Church officials have been under growing pressure to compensate victims after a landmark inquiry by an independent commission confirmed extensive sexual abuse of minors by priests dating from the 1950s to 2020.
The Church will bolster the new fund “by selling real estate assets owned by the Bishops’ Conference of France and by dioceses,” the conference’s president Eric de Moulins-Beaufort said after days of meetings at the Catholic shrine of Lourdes.
An independent commission will be created to evaluate claims, to be led by Marie Derain de Vaucresson, a renowned legal expert on child welfare.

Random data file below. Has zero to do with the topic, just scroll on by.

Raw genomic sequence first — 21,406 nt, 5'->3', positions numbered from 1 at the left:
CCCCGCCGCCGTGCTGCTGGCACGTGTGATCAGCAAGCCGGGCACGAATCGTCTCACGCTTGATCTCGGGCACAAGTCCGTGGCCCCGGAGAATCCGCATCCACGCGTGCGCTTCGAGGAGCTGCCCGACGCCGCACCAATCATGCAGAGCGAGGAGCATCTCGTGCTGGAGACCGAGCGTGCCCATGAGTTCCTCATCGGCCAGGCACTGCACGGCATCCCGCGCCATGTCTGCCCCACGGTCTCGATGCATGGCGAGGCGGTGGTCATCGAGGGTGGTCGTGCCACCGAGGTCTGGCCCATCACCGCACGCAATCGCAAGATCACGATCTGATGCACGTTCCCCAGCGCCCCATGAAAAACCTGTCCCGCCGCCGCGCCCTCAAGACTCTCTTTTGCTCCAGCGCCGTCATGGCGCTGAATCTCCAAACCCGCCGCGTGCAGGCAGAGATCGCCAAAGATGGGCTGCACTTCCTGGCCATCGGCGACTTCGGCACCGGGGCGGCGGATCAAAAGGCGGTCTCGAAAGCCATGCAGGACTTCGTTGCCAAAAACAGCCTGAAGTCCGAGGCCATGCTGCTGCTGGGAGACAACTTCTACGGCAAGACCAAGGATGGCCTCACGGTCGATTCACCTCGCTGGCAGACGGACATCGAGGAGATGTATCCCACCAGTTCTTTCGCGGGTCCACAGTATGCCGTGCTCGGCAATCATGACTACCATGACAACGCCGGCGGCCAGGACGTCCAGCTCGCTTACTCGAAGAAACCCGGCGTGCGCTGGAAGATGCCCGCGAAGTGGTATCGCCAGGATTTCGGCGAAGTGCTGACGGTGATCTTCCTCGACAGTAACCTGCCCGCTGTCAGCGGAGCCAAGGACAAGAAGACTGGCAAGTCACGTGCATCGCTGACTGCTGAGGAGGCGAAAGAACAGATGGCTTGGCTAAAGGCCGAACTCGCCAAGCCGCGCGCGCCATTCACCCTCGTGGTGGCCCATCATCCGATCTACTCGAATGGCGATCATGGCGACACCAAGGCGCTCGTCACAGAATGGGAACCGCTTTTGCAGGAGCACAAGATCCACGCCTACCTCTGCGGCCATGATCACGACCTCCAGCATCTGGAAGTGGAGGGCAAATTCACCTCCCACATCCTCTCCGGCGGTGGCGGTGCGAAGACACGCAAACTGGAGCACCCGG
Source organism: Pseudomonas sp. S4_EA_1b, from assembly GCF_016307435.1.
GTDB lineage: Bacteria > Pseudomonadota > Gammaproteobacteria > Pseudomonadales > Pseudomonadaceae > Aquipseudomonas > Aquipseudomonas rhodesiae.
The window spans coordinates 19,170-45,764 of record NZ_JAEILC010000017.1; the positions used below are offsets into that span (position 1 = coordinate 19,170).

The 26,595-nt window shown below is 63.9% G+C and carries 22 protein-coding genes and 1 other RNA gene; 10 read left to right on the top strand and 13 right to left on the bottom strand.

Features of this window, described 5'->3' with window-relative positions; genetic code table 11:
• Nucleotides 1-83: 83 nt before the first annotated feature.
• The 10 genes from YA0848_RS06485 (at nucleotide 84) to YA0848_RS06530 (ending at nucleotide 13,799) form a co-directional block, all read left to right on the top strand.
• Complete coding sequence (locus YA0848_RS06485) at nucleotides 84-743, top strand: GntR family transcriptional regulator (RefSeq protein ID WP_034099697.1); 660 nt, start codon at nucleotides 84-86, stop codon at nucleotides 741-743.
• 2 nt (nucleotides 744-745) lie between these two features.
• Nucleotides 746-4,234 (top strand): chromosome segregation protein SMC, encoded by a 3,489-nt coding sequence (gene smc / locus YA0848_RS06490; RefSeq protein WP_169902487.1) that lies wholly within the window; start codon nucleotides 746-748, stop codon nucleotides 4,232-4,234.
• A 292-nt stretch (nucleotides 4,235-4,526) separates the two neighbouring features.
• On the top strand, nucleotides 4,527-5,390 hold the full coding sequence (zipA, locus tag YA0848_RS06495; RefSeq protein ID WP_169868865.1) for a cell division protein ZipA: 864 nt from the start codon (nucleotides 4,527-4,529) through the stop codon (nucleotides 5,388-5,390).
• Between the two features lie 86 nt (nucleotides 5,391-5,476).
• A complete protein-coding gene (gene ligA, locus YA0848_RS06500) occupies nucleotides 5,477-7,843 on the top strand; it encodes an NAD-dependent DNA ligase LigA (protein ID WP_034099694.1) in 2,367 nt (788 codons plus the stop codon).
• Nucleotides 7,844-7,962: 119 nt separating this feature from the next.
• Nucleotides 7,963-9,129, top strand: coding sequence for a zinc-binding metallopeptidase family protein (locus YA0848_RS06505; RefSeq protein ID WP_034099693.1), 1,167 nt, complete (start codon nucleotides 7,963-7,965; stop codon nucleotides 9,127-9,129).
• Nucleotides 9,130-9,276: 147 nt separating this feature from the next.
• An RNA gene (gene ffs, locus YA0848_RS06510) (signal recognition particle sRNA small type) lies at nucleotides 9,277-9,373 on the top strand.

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Moulins-Beaufort said it would be modelled on the committee set up two an a half years ago which revealed 216,000 cases of child sexual assault by priests, deacons and other church officials from 1950 to 2020.
The report, presented last month, denounced a “massive phenomenon” that was covered up for decades by a “veil of silence” that protected priests from prosecution.
It urged the Church to pay victims with its own assets, instead of asking parishioners to donate funds to compensate for crimes committed by the clergy.